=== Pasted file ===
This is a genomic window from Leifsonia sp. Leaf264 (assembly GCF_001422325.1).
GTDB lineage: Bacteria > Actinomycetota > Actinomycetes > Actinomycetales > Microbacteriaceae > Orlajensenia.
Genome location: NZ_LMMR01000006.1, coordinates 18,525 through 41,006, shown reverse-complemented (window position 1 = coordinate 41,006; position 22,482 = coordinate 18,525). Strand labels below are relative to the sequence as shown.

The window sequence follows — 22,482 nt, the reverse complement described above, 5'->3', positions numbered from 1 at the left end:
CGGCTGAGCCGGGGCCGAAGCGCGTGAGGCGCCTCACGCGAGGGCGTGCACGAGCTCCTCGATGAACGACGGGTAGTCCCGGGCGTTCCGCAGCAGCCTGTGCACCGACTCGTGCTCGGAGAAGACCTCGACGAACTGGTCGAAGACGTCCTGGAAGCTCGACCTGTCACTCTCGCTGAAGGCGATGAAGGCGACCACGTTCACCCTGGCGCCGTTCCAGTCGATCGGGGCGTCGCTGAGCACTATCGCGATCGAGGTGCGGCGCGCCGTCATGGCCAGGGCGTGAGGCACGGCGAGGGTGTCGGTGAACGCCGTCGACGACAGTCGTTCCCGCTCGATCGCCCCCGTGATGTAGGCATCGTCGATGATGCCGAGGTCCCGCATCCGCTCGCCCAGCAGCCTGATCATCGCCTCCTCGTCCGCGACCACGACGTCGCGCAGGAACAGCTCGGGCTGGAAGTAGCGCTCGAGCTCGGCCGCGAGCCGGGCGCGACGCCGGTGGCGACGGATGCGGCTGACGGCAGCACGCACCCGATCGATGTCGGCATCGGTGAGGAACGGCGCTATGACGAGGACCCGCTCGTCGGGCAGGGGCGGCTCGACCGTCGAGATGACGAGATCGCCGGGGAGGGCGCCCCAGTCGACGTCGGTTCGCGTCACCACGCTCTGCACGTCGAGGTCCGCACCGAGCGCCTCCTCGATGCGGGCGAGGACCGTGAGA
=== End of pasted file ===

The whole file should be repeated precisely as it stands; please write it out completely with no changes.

This is a genomic window from Leifsonia sp. Leaf264 (assembly GCF_001422325.1).
GTDB lineage: Bacteria > Actinomycetota > Actinomycetes > Actinomycetales > Microbacteriaceae > Orlajensenia.
Genome location: NZ_LMMR01000006.1, coordinates 18,525 through 41,006, shown reverse-complemented (window position 1 = coordinate 41,006; position 22,482 = coordinate 18,525). Strand labels below are relative to the sequence as shown.

The window sequence follows — 22,482 nt, the reverse complement described above, 5'->3', positions numbered from 1 at the left end:
CGGCTGAGCCGGGGCCGAAGCGCGTGAGGCGCCTCACGCGAGGGCGTGCACGAGCTCCTCGATGAACGACGGGTAGTCCCGGGCGTTCCGCAGCAGCCTGTGCACCGACTCGTGCTCGGAGAAGACCTCGACGAACTGGTCGAAGACGTCCTGGAAGCTCGACCTGTCACTCTCGCTGAAGGCGATGAAGGCGACCACGTTCACCCTGGCGCCGTTCCAGTCGATCGGGGCGTCGCTGAGCACTATCGCGATCGAGGTGCGGCGCGCCGTCATGGCCAGGGCGTGAGGCACGGCGAGGGTGTCGGTGAACGCCGTCGACGACAGTCGTTCCCGCTCGATCGCCCCCGTGATGTAGGCATCGTCGATGATGCCGAGGTCCCGCATCCGCTCGCCCAGCAGCCTGATCATCGCCTCCTCGTCCGCGACCACGACGTCGCGCAGGAACAGCTCGGGCTGGAAGTAGCGCTCGAGCTCGGCCGCGAGCCGGGCGCGACGCCGGTGGCGACGGATGCGGCTGACGGCAGCACGCACCCGATCGATGTCGGCATCGGTGAGGAACGGCGCTATGACGAGGACCCGCTCGTCGGGCAGGGGCGGCTCGACCGTCGAGATGACGAGATCGCCGGGGAGGGCGCCCCAGTCGACGTCGGTTCGCGTCACCACGCTCTGCACGTCGAGGTCCGCACCGAGCGCCTCCTCGATGCGGGCGAGGACCGTGAGA